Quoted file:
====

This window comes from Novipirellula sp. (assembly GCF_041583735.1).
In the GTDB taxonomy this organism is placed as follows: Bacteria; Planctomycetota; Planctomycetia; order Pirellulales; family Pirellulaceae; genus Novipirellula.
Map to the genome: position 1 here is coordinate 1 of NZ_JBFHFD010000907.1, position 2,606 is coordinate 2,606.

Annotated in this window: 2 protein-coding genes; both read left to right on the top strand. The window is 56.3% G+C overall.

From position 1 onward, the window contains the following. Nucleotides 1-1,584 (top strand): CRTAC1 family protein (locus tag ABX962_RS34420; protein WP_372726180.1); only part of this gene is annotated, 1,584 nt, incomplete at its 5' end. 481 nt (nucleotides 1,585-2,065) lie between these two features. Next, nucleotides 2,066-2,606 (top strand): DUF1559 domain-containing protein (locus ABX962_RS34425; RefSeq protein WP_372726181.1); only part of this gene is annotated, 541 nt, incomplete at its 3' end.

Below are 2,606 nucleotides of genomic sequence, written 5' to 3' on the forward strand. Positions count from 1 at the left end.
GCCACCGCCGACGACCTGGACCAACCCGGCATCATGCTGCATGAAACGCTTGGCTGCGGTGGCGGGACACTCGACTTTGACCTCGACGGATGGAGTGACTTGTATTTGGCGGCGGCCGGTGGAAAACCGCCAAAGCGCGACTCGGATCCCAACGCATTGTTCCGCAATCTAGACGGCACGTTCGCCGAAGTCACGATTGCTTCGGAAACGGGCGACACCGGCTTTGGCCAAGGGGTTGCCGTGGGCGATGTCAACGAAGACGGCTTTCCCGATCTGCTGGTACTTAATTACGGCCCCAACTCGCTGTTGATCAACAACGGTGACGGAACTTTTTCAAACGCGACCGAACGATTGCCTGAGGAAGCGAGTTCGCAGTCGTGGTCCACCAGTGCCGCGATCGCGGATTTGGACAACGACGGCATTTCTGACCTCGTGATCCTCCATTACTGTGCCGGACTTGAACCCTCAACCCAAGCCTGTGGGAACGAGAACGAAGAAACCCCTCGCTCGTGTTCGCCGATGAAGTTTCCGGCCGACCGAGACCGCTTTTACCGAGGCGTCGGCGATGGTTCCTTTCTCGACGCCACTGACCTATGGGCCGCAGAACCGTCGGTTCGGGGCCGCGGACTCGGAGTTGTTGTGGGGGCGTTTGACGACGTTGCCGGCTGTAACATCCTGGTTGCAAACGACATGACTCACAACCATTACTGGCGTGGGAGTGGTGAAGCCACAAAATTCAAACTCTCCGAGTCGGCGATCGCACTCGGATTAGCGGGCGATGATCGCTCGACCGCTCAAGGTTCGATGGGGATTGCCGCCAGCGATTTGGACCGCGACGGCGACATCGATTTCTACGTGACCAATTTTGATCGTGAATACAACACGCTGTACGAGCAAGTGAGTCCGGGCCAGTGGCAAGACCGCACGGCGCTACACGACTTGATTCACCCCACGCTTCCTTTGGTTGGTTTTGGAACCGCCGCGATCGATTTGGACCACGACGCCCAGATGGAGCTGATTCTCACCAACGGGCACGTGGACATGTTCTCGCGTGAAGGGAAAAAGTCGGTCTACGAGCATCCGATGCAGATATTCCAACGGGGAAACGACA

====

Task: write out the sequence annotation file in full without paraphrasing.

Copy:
This window comes from Novipirellula sp. (assembly GCF_041583735.1).
In the GTDB taxonomy this organism is placed as follows: Bacteria; Planctomycetota; Planctomycetia; order Pirellulales; family Pirellulaceae; genus Novipirellula.
Map to the genome: position 1 here is coordinate 1 of NZ_JBFHFD010000907.1, position 2,606 is coordinate 2,606.

Annotated in this window: 2 protein-coding genes; both read left to right on the top strand. The window is 56.3% G+C overall.

From position 1 onward, the window contains the following. Nucleotides 1-1,584 (top strand): CRTAC1 family protein (locus tag ABX962_RS34420; protein WP_372726180.1); only part of this gene is annotated, 1,584 nt, incomplete at its 5' end. 481 nt (nucleotides 1,585-2,065) lie between these two features. Next, nucleotides 2,066-2,606 (top strand): DUF1559 domain-containing protein (locus ABX962_RS34425; RefSeq protein WP_372726181.1); only part of this gene is annotated, 541 nt, incomplete at its 3' end.

Below are 2,606 nucleotides of genomic sequence, written 5' to 3' on the forward strand. Positions count from 1 at the left end.
GCCACCGCCGACGACCTGGACCAACCCGGCATCATGCTGCATGAAACGCTTGGCTGCGGTGGCGGGACACTCGACTTTGACCTCGACGGATGGAGTGACTTGTATTTGGCGGCGGCCGGTGGAAAACCGCCAAAGCGCGACTCGGATCCCAACGCATTGTTCCGCAATCTAGACGGCACGTTCGCCGAAGTCACGATTGCTTCGGAAACGGGCGACACCGGCTTTGGCCAAGGGGTTGCCGTGGGCGATGTCAACGAAGACGGCTTTCCCGATCTGCTGGTACTTAATTACGGCCCCAACTCGCTGTTGATCAACAACGGTGACGGAACTTTTTCAAACGCGACCGAACGATTGCCTGAGGAAGCGAGTTCGCAGTCGTGGTCCACCAGTGCCGCGATCGCGGATTTGGACAACGACGGCATTTCTGACCTCGTGATCCTCCATTACTGTGCCGGACTTGAACCCTCAACCCAAGCCTGTGGGAACGAGAACGAAGAAACCCCTCGCTCGTGTTCGCCGATGAAGTTTCCGGCCGACCGAGACCGCTTTTACCGAGGCGTCGGCGATGGTTCCTTTCTCGACGCCACTGACCTATGGGCCGCAGAACCGTCGGTTCGGGGCCGCGGACTCGGAGTTGTTGTGGGGGCGTTTGACGACGTTGCCGGCTGTAACATCCTGGTTGCAAACGACATGACTCACAACCATTACTGGCGTGGGAGTGGTGAAGCCACAAAATTCAAACTCTCCGAGTCGGCGATCGCACTCGGATTAGCGGGCGATGATCGCTCGACCGCTCAAGGTTCGATGGGGATTGCCGCCAGCGATTTGGACCGCGACGGCGACATCGATTTCTACGTGACCAATTTTGATCGTGAATACAACACGCTGTACGAGCAAGTGAGTCCGGGCCAGTGGCAAGACCGCACGGCGCTACACGACTTGATTCACCCCACGCTTCCTTTGGTTGGTTTTGGAACCGCCGCGATCGATTTGGACCACGACGCCCAGATGGAGCTGATTCTCACCAACGGGCACGTGGACATGTTCTCGCGTGAAGGGAAAAAGTCGGTCTACGAGCATCCGATGCAGATATTCCAACGGGGAAACGACA